We also asked people to report any exposure to risk factors that could have negatively impacted their animals’ microbiome over a 12-month period. Not surprisingly, exposure to antibiotics was one of the two top risk factors reported for both dog and cat parents. A change in diet was another top risk factor associated with gut imbalance.

There are many different kinds of microbes in a dog or cat’s gut microbiome, and each requires certain nutrients to survive. Some specialize in digesting complex carbohydrates, others digest proteins, and some thrive on sugar. As a result, the macro-nutrients (carbohydrates, fats, proteins, and fibers) in the food an animal eats influence which bacteria thrive in their gut.

When a diet has an overabundance of one macronutrient versus another, it can shift the natural balance of the gut bacteria, leading to an imbalance or dysbiosis. For example, bacteria in the Prevotella genus play fundamental roles in the breakdown of carbohydrates in food. However, if an animal’s diet is too high in carbs, and has insufficient protein, Prevotella can overwhelm the gut microbiome.

As another example, elevated levels of protein in a diet that lacks sufficient fiber can cause bacteria in the Fusobacterium genus to overgrow. In both situations, elevated levels of these beneficial groups of bacteria can lead to GI distress.

By looking at data gathered from our microbiome database (composed of over 60,000 samples), we found that one in three dogs and one in seven cats — both symptomatic and asymptomatic — had unhealthy levels of E. coli in their fecal microbiome samples, and that these animals were likely to have prior exposure to antibiotics and to experience chronic diarrhea.2


Our State of the Gut survey revealed that people truly care about the gut health of their dogs and cats, but many find it challenging to navigate the world of diets, nutrition, medications, and supplements. We recommend finding a veterinarian who uses gut microbiome testing and makes recommendations you can follow to support your own animal’s gut health and, in turn, their overall health.

1 State of the Gut. 2022.

2 Jessica K. Jarett, Dawn D. Kingsbury, Carlton X. Osborne, Alex L. Martin, Jonathan A. Eisen, and Holly H. Ganz. 2020. Defining Healthy: The Utility of Building a Companion Animal.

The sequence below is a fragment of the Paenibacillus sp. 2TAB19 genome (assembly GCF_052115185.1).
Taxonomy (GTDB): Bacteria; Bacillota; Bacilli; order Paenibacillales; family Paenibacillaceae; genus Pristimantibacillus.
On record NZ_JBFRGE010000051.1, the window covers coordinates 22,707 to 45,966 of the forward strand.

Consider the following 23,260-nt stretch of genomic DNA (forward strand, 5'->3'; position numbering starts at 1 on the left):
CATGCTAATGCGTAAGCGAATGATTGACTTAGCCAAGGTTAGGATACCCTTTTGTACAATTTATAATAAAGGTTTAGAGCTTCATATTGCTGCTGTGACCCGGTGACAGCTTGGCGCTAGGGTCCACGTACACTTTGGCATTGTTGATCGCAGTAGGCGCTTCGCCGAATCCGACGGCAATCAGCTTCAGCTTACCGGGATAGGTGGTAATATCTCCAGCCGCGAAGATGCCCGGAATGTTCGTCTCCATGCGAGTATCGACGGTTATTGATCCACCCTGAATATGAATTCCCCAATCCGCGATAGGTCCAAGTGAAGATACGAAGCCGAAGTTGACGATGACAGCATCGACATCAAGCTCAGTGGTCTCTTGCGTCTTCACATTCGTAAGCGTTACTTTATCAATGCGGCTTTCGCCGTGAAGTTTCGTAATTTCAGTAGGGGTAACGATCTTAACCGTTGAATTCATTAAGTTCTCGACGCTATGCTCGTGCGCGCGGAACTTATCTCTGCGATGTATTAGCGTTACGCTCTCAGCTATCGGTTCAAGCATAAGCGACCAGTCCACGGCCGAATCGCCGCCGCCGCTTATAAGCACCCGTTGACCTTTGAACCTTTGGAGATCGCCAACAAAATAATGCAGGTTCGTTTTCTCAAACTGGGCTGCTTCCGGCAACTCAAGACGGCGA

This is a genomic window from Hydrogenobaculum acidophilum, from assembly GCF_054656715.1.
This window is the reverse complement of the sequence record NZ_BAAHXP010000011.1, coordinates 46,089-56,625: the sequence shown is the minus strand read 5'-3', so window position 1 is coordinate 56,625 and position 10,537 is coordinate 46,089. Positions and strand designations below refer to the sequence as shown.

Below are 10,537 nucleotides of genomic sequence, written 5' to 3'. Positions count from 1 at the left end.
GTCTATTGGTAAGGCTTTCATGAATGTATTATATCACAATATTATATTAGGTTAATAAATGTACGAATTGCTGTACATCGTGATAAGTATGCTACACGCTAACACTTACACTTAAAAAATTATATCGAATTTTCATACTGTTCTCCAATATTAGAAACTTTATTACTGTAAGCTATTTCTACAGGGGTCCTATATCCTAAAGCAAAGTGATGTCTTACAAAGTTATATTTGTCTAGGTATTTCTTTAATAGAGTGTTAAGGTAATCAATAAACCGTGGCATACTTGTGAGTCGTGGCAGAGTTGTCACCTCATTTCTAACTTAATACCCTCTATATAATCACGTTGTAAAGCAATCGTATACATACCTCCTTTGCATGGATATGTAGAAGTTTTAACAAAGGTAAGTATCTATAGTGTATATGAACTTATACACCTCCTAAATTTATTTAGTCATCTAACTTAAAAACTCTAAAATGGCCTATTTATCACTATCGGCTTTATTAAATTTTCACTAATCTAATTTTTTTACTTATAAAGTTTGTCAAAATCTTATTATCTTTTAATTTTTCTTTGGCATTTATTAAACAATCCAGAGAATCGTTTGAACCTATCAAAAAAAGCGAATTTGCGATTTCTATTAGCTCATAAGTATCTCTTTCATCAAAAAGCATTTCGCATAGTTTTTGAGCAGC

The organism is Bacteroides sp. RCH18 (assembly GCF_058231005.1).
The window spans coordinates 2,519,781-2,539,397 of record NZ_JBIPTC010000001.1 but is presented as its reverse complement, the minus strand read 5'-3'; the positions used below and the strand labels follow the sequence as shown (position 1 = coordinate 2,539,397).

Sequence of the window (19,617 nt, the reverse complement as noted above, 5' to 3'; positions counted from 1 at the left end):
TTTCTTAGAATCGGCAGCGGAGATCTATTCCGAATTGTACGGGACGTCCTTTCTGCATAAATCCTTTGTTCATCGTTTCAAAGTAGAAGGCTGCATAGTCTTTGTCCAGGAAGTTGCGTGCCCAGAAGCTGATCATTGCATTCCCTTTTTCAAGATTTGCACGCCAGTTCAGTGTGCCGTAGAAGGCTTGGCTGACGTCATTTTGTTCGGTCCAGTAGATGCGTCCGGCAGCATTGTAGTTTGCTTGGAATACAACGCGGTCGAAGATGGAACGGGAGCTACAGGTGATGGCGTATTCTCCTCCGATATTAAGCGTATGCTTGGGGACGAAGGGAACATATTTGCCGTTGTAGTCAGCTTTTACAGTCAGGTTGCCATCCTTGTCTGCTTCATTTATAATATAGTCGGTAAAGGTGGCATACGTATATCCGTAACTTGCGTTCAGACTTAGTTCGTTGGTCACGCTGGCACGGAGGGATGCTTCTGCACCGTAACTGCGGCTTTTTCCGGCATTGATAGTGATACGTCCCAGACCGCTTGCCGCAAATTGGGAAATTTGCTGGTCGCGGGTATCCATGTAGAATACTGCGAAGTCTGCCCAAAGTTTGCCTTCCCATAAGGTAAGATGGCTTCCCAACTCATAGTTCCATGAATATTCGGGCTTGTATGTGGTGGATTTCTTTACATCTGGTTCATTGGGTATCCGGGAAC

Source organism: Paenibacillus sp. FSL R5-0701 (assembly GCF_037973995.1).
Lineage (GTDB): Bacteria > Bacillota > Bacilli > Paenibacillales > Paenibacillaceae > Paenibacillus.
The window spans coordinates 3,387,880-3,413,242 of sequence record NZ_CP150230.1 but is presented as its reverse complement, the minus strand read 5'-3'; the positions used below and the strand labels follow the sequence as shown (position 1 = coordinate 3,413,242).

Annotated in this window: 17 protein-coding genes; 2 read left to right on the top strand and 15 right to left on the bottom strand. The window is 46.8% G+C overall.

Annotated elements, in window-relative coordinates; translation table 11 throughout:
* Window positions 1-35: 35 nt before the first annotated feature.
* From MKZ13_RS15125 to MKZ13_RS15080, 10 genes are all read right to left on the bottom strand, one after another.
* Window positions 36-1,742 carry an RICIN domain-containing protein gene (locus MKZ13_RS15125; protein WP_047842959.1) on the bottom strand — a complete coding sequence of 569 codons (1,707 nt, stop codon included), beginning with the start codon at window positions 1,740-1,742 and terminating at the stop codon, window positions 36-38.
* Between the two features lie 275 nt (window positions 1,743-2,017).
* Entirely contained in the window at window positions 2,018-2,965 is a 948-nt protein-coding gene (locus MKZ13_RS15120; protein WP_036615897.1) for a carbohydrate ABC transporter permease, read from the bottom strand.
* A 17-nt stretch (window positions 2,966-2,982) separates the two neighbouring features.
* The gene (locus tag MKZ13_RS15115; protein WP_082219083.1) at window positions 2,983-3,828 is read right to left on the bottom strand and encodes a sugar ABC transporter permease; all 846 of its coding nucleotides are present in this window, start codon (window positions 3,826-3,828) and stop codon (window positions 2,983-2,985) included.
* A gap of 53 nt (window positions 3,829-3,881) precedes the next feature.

Source link


Please enter your comment!
Please enter your name here

Latest news

「贵州日报·教育」聚势赋能 提质扩容——贵州财经大..

2023年11月21日贵州日报16版(点击图片,阅读全文)全省高等教育高质量发展大会对当前和今后一个时期全省高等教育工作作出部署,描绘了新时代贵州高等教育发展的新蓝图,干货满满、令人鼓舞、催人奋进。风 Source link


来源:新华社新华社台北11月6日电(记者刘斐石龙洪)台湾“历史教育新三自运动协会”6日在台北举行记者会,批评民进党当局为达成不可能实现的“去中国化”政治目的,进行不负责任的“去古文化”教育,牺牲学子们 Source link


8月13至16日,受中交疏浚邀约,来自云南怒江崇仁完小的19名师生代表来到上海,参加为期四天的“中交助梦?看世界”暑期访沪交流活动。崇仁完小坐落于海拔2000多米的横断山区。该校师生总共327人,学校 Source link

Bronchitis in Dogs: Signs, Causes, & Treatment (Vet Answer)

The information is current and up-to-date in accordance with the latest veterinarian research. Learn more » In dogs,...
- Advertisement -spot_imgspot_img

Symptoms, Diagnosis and Treatment – Dogster

Astra, the 6-year-old Cocker Spaniel exhibited several vague clinical signs like not eating every few days and occasional...

Ark Naturals Voluntarily Recalls Brushless Toothpaste Value Packs

Ark Naturals voluntarily recalls three of their “Brushless Toothpaste Value Pack” products after learning that one of their...

Must read

Lady Gaga and Cardi B Meet at the Grammys

What was expected of her was the same thing...

Jennifer Aniston’s Ex Justin Theroux Wishes Her Happy Birthday on Instagram

What was expected of her was the same thing...
- Advertisement -spot_imgspot_img

You might also likeRELATED
Recommended to you